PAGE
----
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200 V O L . 7 5 P A R T 2 M A R C H 2 0 1 7 THE ADVOCATE Our goal is to provide the benchers with a workable plan—a sort of “unified theory” of legal aid—that the Law Society can carry forward in an endeavour to resolve this matter, for there can be no doubt that there is much at stake. With that being said, let us put the present situation in context. A recent issue of The Economist is entitled “Canada’s Example to the World: Liberty Moves North”. The cover depicts the Statue of Liberty wearing a crown topped with a maple leaf. The statue’s right hand holds the torch. The left hand holds a folio bearing, in Roman numerals, the date of July 1, 1867, the date of Confederation. The cover story is an encomium to the special form and resilience of our democracy. It is replete with laudatory comments. Let me give you a sampling. “Canada has long seemed to outsiders to be a citadel of decency, tolerance and good sense.” “Today, in its lonely defence of liberal values, Canada seems downright heroic. In an age of seductive extremes, it remains reassuringly levelheaded.” “For now, the world owes Canada gratitude for reminding it of what people are in danger of forgetting: that tolerance and openness are wellsprings of security and prosperity, not threats to them.” As Canadians we have much to be proud of. We take pride in our “just society”. We take pride in our multicultural heritage and the fact that this unique aspect of Canadian society is enshrined in s. 27 of the Charter. We take pride in the belief that our system of government is equal to any and that our system of justice is second to none. We take pride in our respect for human rights and the worth and dignity of the individual. We take pride in our system of free and fair elections and in the orderly and peaceful transition of power following those elections. We take pride that, under our Constitution, we zealously embrace the rule of law, which is the keystone of our democracy and a founding principle of our society. And it is the rule of law which will inform much of our discussion today. The rule of law is fundamental to the existence of a liberal democracy. Indeed, it is the starting point—the sine qua non—of a free and democratic society. Without it we have nothing. As the Supreme Court of Canada stated in 2005, “The rule of law is a fundamental postulate of our constitutional structure that lies at the root of our system of government.” The rule of law is a philosophical construct of some complexity, although the phrase itself is in common use. In our profession, the Barristers’ and Solicitors’ Oath requires us, upon our call to the bar, to “uphold the rule of law and the rights and freedoms of all persons”.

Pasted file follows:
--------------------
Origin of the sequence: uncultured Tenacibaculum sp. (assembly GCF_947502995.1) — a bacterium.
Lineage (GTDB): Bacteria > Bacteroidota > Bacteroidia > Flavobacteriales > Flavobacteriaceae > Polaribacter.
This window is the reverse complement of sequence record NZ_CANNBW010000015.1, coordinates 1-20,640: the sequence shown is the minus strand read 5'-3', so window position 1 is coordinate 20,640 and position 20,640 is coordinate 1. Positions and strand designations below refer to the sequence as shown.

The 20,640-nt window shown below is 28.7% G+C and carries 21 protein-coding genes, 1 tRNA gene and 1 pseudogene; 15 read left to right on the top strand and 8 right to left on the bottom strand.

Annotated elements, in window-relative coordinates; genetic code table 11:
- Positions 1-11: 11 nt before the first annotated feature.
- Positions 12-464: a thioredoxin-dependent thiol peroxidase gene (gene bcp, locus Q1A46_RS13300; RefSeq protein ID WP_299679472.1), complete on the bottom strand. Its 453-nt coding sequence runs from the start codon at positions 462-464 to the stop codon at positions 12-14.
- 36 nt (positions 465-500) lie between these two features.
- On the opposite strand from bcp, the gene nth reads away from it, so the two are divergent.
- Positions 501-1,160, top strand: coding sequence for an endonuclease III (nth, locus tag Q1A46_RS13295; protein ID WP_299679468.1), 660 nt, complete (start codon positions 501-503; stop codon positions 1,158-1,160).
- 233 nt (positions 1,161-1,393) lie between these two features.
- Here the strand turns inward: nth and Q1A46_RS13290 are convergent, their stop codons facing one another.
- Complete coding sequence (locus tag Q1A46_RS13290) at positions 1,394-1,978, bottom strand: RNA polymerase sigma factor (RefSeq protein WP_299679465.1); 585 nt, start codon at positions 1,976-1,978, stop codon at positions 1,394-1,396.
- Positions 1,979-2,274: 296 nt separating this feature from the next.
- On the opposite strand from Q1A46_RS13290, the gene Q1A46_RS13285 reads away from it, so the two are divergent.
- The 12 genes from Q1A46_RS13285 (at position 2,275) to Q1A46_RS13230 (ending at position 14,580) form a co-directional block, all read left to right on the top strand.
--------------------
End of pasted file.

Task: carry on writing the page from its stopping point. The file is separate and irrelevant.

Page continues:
March Pages 2017
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